In operation of the system of FIG. 1, most of the pumped air passes through inlet V, and outlet V of needly valve 13, line 14, inlet V and outlet V of solenoidoperated valve 15, and thence into the delay column 16 and finally through detector 17. A small percentage of the total flow ofgas (i.e., a trickle or bleed flow), however, is metered through outlet V through the sample loop via line 19, and finally through inlet V and outlet V out into the atmosphere. It should be emphasized that the flow through the earlier mentioned path to the delay tube is normally several times as great as this trickle flow. However, the continual trickle of air through sample loop 20 results in its being charged with air, even though it may only be a small quantity, at all times. it should further be noted that the terminology sample loop" is employed only to emphasize the fact that a sample or small portion of the total flow is through loop 20.

Pulsing of the gas is accomplished in this embodiment of the invention by energizing the solenoid operated valve 15 to divert the flow of gas into inlet V to outlet V and thence to the atmosphere, while at the same time the trickle flow through sample tube 20 and into inlet V is directed to outlet V and into delay tube 16. In this manner the normal flow of gas into the delay tube is reduced to a trickle, and is subsequently resumed upon actuation of valve 15 to restore the original operational conditions, thereby pulse feeding the gas to the delay tube. For reasons which are not completely apparent, this operation results in greater sensitivity and response in the overall system. Onepossible explanation is that some gas flow under pressure is maintained at all times in the delay tube to provide a base or datum point for response of the detector. However, we do not wish to limit the invention to any particular explanation of theory, and in any event emphasize the point that adequate performance of the detector is achieved by simply interruptingthe flow of gas between inlet line 11 and delay tube 16 to pulse the delay tube, without provision of a trickle flow between pulses. Accordingly, the

sample loop 20 and the path with which it is associated may be dispensed with, if desired.

The detector 17 includes an ionization chamber 30, including two separated plates 31, 32, on which is placed tritium to include ionization of gas passing between the plates. Current passing between the plates, in response to voltage source 33, is a function of the gas, in terms of composition, pressure, temperature, etc., present between the electrodes. The current flow through ionization chamber 30 is bucked out by means of an adjustable voltage supplied by potentiometer 35, for the condition in which air plus hydrogen and/or methane flows simultaneously, and under given ambient conditions,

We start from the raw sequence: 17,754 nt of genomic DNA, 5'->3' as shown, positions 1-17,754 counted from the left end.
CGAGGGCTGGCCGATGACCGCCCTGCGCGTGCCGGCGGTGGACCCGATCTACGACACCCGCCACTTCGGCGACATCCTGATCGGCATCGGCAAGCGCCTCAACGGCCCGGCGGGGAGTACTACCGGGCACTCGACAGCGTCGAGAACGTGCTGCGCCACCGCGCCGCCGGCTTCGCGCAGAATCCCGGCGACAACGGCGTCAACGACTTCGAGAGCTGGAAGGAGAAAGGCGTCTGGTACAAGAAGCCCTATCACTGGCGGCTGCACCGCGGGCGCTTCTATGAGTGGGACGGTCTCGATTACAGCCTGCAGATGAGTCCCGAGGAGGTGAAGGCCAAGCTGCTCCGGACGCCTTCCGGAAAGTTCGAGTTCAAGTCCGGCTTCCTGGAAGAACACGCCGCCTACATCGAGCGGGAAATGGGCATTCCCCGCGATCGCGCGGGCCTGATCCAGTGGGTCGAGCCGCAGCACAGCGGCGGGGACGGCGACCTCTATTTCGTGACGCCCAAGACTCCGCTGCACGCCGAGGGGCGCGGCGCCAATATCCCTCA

The output of ionization chamber 30 proceeds to the input of an operational amplifier 40 and thence to an output terminal 41. The latter is connected to an output recorder R. A negative feedback amplifier 42 connects the output of the operational amplifier 40 to its input, and the time constant of the loop is about 1 minute or more.

The feedback amplifier includes a feedback resistance 50 10" ohms) connected between its input and output and a relatively low resistance 51 to ground (47K) at the input side of the resistance 50. A time constant circuit 52, is interposed between the output of amplifier 42 and the input of amplifier 40. The circuit 52 includes two series resistances 53, 54 of value 10 and 10' ohms, and a shunt capacitor 55 connected from their junction to ground, and having a value of 2p" The presence of heavy feedback and a long time constant in the loop containing operational amplifier 40 stabilizes its output as temperature, humidity, or atmospheric pressure slowly varies, but does not prevent rapid changes in response. The relatively rapid changes in output of ionization chamber 30, which occur in response to hydrogen or methane alone, when these exist ahead of a column of air during pulsing, due to differential diffusion in the delay tube 16, are not appreciably reduced, due to the long time constant of the loop and are therefore indicated on recorder R.